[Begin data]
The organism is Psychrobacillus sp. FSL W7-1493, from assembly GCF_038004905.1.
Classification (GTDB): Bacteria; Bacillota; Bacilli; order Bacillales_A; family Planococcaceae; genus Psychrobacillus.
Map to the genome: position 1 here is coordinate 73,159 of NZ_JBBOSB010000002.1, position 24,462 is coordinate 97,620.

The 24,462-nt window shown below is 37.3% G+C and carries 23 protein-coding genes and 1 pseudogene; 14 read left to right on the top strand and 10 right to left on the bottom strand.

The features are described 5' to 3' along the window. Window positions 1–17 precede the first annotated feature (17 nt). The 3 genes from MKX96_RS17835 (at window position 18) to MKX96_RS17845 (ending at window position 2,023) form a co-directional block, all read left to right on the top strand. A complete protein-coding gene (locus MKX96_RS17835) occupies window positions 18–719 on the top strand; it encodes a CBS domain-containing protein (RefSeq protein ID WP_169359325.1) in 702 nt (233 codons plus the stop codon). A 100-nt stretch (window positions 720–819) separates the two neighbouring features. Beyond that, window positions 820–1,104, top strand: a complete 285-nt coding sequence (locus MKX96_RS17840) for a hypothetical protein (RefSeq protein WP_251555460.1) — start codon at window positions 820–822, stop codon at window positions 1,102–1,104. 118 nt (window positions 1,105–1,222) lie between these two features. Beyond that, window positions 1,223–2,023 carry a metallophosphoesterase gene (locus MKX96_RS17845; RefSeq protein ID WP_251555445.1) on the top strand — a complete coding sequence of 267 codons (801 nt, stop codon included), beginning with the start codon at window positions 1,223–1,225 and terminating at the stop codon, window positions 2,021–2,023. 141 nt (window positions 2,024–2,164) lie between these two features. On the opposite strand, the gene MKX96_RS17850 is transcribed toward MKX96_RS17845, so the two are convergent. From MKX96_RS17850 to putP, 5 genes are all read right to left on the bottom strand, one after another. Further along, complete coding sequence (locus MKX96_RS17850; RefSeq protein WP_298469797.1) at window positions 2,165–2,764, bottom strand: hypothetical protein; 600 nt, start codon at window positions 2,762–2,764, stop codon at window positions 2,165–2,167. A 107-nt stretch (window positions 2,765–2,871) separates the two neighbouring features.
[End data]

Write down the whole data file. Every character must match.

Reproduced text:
The organism is Psychrobacillus sp. FSL W7-1493, from assembly GCF_038004905.1.
Classification (GTDB): Bacteria; Bacillota; Bacilli; order Bacillales_A; family Planococcaceae; genus Psychrobacillus.
Map to the genome: position 1 here is coordinate 73,159 of NZ_JBBOSB010000002.1, position 24,462 is coordinate 97,620.

The 24,462-nt window shown below is 37.3% G+C and carries 23 protein-coding genes and 1 pseudogene; 14 read left to right on the top strand and 10 right to left on the bottom strand.

The features are described 5' to 3' along the window. Window positions 1–17 precede the first annotated feature (17 nt). The 3 genes from MKX96_RS17835 (at window position 18) to MKX96_RS17845 (ending at window position 2,023) form a co-directional block, all read left to right on the top strand. A complete protein-coding gene (locus MKX96_RS17835) occupies window positions 18–719 on the top strand; it encodes a CBS domain-containing protein (RefSeq protein ID WP_169359325.1) in 702 nt (233 codons plus the stop codon). A 100-nt stretch (window positions 720–819) separates the two neighbouring features. Beyond that, window positions 820–1,104, top strand: a complete 285-nt coding sequence (locus MKX96_RS17840) for a hypothetical protein (RefSeq protein WP_251555460.1) — start codon at window positions 820–822, stop codon at window positions 1,102–1,104. 118 nt (window positions 1,105–1,222) lie between these two features. Beyond that, window positions 1,223–2,023 carry a metallophosphoesterase gene (locus MKX96_RS17845; RefSeq protein ID WP_251555445.1) on the top strand — a complete coding sequence of 267 codons (801 nt, stop codon included), beginning with the start codon at window positions 1,223–1,225 and terminating at the stop codon, window positions 2,021–2,023. 141 nt (window positions 2,024–2,164) lie between these two features. On the opposite strand, the gene MKX96_RS17850 is transcribed toward MKX96_RS17845, so the two are convergent. From MKX96_RS17850 to putP, 5 genes are all read right to left on the bottom strand, one after another. Further along, complete coding sequence (locus MKX96_RS17850; RefSeq protein WP_298469797.1) at window positions 2,165–2,764, bottom strand: hypothetical protein; 600 nt, start codon at window positions 2,762–2,764, stop codon at window positions 2,165–2,167. A 107-nt stretch (window positions 2,765–2,871) separates the two neighbouring features.